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re buying a 486

Bill Pearson wrp at cyclops.micr.Virginia.EDU
Sat Feb 27 14:21:01 EST 1993

In article <9302270517.AA04570 at net.bio.net> preissj at CLVAX1.CL.MSU.EDU ("J Preiss--Seq Anal") writes:
>My $0.02 on buying a computer that is reliable.
>1.  Buy from a big name company.  Right now, I see 2, IBM and INTEL.  If
>you get an IBM or any INTEL machine, you can be pretty sure to get help, 
>parts, service, etc., for some time to come, anywhere in the world.  Also,
>you know you will have no compatibility problems with peripherals and 
>software.  You cannot say the same for the up-starts like Del, Compaq, 
>Compuadd, etc.
	I disagree, by the time your computer breaks, IBM won't be
interested in servicing it.  I had an IBM EGA monitor fail after about
4 years.  They no longer sold EGA monitors (nor did anyone else), they
did not repair EGA monitor (even their own brand), and no one else could
fix it because it was an IBM monitor.  If if had been an NEC or SONY,
the schematics would have been available.

>2.  Buy local.  You may save $50 or $100 by shopping mail order, but most
>machines do need warrenty service in the first year.  If you buy local, you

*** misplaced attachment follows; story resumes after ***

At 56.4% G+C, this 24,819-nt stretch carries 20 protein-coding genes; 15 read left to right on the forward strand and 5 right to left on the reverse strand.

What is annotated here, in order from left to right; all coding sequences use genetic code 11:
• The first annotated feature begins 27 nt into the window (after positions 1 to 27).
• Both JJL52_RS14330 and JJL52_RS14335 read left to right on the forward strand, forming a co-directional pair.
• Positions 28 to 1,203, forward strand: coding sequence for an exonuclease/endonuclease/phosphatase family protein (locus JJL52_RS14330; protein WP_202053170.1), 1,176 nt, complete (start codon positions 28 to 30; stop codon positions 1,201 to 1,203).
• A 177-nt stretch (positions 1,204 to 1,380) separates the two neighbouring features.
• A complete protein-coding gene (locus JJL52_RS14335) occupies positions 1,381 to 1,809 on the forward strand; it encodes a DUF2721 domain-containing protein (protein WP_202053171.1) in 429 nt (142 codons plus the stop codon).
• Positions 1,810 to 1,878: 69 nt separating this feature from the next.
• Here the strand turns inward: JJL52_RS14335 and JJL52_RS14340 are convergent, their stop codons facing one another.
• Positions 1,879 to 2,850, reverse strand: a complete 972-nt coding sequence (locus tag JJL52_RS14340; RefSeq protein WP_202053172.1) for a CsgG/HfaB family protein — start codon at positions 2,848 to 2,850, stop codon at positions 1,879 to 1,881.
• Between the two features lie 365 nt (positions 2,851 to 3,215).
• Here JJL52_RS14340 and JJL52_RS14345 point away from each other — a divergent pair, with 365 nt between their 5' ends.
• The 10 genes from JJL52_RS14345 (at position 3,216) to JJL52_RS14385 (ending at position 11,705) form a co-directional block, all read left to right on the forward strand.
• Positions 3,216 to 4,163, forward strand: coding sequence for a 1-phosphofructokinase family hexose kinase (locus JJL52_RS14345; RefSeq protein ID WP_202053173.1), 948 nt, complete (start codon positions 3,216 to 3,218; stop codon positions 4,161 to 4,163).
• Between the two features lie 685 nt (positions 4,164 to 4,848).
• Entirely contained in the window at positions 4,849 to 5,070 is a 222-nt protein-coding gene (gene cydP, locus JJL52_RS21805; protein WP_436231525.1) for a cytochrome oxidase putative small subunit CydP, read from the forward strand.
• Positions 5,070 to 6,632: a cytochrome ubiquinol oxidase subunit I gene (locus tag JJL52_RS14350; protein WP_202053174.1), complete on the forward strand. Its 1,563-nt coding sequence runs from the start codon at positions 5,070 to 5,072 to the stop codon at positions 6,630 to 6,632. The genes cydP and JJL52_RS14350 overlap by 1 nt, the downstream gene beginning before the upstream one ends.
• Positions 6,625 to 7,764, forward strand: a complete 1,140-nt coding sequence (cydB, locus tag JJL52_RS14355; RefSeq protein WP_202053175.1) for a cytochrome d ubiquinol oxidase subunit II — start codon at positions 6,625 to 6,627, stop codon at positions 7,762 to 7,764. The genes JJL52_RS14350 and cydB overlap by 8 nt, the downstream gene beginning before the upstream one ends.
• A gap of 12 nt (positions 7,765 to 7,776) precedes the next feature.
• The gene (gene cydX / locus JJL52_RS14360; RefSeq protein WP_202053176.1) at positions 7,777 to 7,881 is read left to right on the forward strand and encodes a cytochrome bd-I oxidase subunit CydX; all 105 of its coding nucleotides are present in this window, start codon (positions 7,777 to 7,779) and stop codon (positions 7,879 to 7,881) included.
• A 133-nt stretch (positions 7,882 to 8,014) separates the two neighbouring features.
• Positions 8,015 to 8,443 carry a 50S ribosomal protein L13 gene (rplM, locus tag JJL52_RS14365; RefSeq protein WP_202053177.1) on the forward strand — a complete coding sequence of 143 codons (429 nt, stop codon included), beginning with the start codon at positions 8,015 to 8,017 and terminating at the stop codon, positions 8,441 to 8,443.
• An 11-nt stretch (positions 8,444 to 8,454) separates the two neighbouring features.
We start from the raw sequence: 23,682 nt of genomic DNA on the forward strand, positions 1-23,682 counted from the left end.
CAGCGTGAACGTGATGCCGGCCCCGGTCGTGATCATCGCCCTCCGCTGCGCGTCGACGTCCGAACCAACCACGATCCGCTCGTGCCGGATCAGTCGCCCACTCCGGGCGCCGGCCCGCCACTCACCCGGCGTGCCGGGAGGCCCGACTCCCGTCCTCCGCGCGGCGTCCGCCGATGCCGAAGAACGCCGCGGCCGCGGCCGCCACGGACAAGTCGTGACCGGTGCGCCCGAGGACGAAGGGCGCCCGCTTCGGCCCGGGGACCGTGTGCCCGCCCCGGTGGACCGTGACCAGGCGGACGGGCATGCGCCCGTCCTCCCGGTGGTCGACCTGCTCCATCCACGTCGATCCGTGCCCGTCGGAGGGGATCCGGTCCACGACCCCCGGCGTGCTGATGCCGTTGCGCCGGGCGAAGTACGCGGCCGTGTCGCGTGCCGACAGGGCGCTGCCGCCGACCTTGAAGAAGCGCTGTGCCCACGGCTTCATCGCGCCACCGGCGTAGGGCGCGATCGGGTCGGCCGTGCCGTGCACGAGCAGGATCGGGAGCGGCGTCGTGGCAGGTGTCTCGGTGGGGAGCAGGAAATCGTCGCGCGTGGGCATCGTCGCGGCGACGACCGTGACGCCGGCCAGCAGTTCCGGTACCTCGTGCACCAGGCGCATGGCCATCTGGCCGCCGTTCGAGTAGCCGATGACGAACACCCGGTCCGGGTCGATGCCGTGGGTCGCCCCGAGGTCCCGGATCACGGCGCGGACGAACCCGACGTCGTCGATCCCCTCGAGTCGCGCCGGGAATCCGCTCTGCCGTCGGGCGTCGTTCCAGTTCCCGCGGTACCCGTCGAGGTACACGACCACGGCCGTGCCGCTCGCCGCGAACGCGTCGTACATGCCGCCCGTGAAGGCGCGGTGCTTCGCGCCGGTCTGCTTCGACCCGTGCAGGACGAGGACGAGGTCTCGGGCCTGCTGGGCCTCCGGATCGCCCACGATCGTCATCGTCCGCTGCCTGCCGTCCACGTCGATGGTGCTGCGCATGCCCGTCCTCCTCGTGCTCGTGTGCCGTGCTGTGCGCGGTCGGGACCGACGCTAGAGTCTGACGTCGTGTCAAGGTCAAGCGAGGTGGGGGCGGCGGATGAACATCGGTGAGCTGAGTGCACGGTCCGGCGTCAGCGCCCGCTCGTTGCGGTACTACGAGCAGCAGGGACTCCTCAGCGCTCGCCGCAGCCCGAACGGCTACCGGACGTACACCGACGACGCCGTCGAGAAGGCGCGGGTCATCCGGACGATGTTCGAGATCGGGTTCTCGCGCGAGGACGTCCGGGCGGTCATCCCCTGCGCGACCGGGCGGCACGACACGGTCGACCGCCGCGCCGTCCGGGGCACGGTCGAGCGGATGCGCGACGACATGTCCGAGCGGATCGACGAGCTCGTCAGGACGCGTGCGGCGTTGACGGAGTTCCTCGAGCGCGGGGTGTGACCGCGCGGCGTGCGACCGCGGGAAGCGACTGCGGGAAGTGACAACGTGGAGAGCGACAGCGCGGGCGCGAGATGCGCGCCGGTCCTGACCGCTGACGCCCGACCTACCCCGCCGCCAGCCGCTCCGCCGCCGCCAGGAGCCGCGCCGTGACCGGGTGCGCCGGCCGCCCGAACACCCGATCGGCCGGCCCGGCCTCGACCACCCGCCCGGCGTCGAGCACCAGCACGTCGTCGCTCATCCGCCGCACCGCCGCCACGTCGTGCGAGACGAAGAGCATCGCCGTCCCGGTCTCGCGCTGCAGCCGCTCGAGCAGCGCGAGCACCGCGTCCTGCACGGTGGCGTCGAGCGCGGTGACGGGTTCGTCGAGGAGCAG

>can get immediate help at no cost.  If you buy mail order, you will have to 
>ship out your computer by UPS.  This leaves you without a computer and costs
>money.  Probably more than the $50- you thaught you saved by going mail order.

	Disagree again.  Very few computers need warranty service in
the first year (that's why Dell can offer on-site service for free or
very cheaply.)  It is very rare for a local dealer to have a good
service department, and, if you don't live in a large city, you will
save a lot more than $50 buying a clone (more like $250 minimum).

>3.  Don't even think about wasting your money on an SX, or SLC, or a doubled
>chip.  You will regret in the long run.  You will be better off getting a 
>beefed up 386DX than a whimpy 486SX, and a 486DX50 will do you better than
>a 486DX2-60 (really just a 486DX30 that runs too hot for its own good).

	Most people will not regret having a 486SX. It is certainly
more capable (speed, cache) than a 386DX as I understand it.  Just no
floating point (like a 386).

	Bill Pearson

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